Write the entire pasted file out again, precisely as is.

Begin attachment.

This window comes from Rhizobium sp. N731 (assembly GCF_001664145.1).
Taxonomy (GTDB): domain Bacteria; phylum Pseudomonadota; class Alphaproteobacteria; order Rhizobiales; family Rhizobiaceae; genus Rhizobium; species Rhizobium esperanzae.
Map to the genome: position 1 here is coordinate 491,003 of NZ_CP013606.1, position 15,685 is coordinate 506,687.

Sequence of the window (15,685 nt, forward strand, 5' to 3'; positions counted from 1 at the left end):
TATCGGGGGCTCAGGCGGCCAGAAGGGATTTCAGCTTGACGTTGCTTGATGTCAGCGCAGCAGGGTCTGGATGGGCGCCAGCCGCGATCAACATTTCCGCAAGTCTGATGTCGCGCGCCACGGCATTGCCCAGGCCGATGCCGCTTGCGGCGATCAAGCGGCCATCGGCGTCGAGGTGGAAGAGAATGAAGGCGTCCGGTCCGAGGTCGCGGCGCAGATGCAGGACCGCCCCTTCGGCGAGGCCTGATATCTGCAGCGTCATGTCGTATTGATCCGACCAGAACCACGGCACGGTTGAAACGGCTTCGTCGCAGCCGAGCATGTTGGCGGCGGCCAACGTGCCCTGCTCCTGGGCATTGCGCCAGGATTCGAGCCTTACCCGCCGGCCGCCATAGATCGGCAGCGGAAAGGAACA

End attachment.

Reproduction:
This window comes from Rhizobium sp. N731 (assembly GCF_001664145.1).
Taxonomy (GTDB): domain Bacteria; phylum Pseudomonadota; class Alphaproteobacteria; order Rhizobiales; family Rhizobiaceae; genus Rhizobium; species Rhizobium esperanzae.
Map to the genome: position 1 here is coordinate 491,003 of NZ_CP013606.1, position 15,685 is coordinate 506,687.

Sequence of the window (15,685 nt, forward strand, 5' to 3'; positions counted from 1 at the left end):
TATCGGGGGCTCAGGCGGCCAGAAGGGATTTCAGCTTGACGTTGCTTGATGTCAGCGCAGCAGGGTCTGGATGGGCGCCAGCCGCGATCAACATTTCCGCAAGTCTGATGTCGCGCGCCACGGCATTGCCCAGGCCGATGCCGCTTGCGGCGATCAAGCGGCCATCGGCGTCGAGGTGGAAGAGAATGAAGGCGTCCGGTCCGAGGTCGCGGCGCAGATGCAGGACCGCCCCTTCGGCGAGGCCTGATATCTGCAGCGTCATGTCGTATTGATCCGACCAGAACCACGGCACGGTTGAAACGGCTTCGTCGCAGCCGAGCATGTTGGCGGCGGCCAACGTGCCCTGCTCCTGGGCATTGCGCCAGGATTCGAGCCTTACCCGCCGGCCGCCATAGATCGGCAGCGGAAAGGAACA